The Telehealth/Telenursing Position Statement has been revised to provide information and clarification for the nurse’s role for telehealth.
The North Carolina Department of Health and Human Services – Chronic Disease and Injury Section has issued xylazine exposure guidance. The memo is intended to provide health care professionals with information regarding health impacts and management of patients exposed to xylazine through illicit drug use.
It has been nearly 20-years since the North Carolina Board of Nursing (NCBON) underwent rebranding. At that time, the use of our logo was limited to building signage and printed documents. With the ever-expanding reach of the internet and social media, NCBON leadership determined in early 2022 that it was time to renew our brand to be more reflective of our purpose instead of just our location.
Our iconography, depicted by four overlapping leaves of four distinct colors, is representative of the four regions of North Carolina -- Mountain, Piedmont, Inner-Coastal Plain, and Outer-Coastal Plain. Rooted in our mission to protect the public by regulating the practice of nursing, our vision branches upward -- reaching towards exemplary nursing care for all.
We have internally referred to ourselves as NCBON as reflected in our website address and emails, but now we formally recognize it as a primary identifier.
Nurses, organizations, and members of the general public should expect to begin seeing this logo and its respective color scheme used in our communications as we work through this transition.
We are invigorated as we turn the page on this exciting chapter of NCBON's history and look forward to continuing our duty protecting the public by regulating the practice of nursing.
On April 28, 2021, DHHS removed required training that was part of the process for obtaining a waiver to treat up to 30 patients with buprenorphine.
Nurse Practitioners and Certified Nurse-Midwives with NC Approval to Practice and a valid DEA registration, may be exempt from the certification requirements related to training, counseling and other ancillary services.
The exemption applies to:
- Schedule III, IV, and V drugs and does not apply to Schedule II medication such as methadone for the treatment of opioid use disorders.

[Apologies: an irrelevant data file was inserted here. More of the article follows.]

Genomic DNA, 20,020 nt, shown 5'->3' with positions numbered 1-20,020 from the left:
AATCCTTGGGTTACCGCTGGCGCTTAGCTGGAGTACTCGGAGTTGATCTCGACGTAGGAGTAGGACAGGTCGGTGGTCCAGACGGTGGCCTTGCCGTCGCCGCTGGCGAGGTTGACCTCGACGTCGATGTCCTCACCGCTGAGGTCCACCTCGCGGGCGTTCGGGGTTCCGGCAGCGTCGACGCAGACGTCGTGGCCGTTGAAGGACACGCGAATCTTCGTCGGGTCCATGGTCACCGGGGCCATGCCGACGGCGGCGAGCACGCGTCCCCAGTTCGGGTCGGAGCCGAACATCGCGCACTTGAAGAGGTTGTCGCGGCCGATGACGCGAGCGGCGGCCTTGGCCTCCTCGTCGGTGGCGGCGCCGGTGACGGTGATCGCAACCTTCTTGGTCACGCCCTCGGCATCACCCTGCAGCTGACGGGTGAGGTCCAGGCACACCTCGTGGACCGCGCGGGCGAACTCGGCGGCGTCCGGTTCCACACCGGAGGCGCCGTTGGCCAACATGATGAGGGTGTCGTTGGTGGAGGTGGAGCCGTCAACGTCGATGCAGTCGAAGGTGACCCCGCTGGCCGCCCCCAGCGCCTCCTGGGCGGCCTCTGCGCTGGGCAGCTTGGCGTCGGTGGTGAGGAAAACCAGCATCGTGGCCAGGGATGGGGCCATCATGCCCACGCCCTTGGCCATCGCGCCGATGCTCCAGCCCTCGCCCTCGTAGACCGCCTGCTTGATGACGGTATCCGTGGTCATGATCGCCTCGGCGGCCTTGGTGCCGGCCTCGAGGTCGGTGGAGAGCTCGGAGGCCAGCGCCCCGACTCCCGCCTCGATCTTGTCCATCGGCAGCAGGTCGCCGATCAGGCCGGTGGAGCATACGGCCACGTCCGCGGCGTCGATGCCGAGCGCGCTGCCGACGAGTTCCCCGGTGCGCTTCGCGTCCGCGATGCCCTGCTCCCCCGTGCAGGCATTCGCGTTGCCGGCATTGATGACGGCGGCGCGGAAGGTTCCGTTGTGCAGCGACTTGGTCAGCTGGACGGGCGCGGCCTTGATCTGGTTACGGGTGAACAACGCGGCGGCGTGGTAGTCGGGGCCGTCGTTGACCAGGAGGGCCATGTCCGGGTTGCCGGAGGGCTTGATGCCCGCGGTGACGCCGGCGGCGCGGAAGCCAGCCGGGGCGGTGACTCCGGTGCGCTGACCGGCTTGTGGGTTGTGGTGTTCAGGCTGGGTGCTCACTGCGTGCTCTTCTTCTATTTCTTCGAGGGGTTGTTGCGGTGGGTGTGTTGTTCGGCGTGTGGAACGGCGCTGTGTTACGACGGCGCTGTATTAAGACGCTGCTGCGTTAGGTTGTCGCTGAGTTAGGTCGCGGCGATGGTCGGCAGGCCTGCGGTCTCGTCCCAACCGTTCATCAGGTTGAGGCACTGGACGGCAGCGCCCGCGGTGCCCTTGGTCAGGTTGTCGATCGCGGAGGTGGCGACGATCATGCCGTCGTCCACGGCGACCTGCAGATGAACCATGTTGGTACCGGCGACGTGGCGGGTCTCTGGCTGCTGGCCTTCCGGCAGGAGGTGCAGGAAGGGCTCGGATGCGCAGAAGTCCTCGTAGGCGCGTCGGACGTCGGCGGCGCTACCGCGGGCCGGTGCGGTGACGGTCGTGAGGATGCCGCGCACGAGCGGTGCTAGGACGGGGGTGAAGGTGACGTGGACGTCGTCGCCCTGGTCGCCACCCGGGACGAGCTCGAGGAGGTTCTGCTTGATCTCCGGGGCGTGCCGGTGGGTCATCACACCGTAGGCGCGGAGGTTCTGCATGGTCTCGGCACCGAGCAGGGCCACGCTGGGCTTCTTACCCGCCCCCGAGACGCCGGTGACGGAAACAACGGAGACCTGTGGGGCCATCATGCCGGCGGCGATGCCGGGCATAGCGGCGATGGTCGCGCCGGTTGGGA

- those treating no more than 30 patients at any one time. NC regulations still require a supervising physician with the same level DEA registration and a collaborative practice agreement.
Addition information and resources:
- SAMHSA | Buprenorphine Quick Start Guide
- Department of Health and Human Services | HHS Releases New Buprenorphine Practice Guidelines
- Federal Register | Practice Guidelines for the Administration of Buprenorphine for Treating Opioid Use Disorder
- SAMHSA | Become a Buprenorphine Waivered Practitioner
For questions or concerns, please email the NCBON APRN Practice Consultant .
The North Carolina Board of Nursing (NCBON) has received information that individuals are contacting nurses via telephone regarding pending investigations and reinstatement following discipline. The callers may identify themselves as an employee of the NCBON investigating the nurse, or as an employee of a company working with the NCBON to facilitate the licensure reinstatement process following discipline, for a fee. The caller may have the nurse’s license number or other personal information. These individuals are not affiliated with the NCBON. The NCBON notifies any nurse under investigation via written correspondence (not telephone), does not request personal bank account information and does not work with a third party company to process reinstatements due to discipline; any request for reinstatement following discipline should go directly through NCBON staff.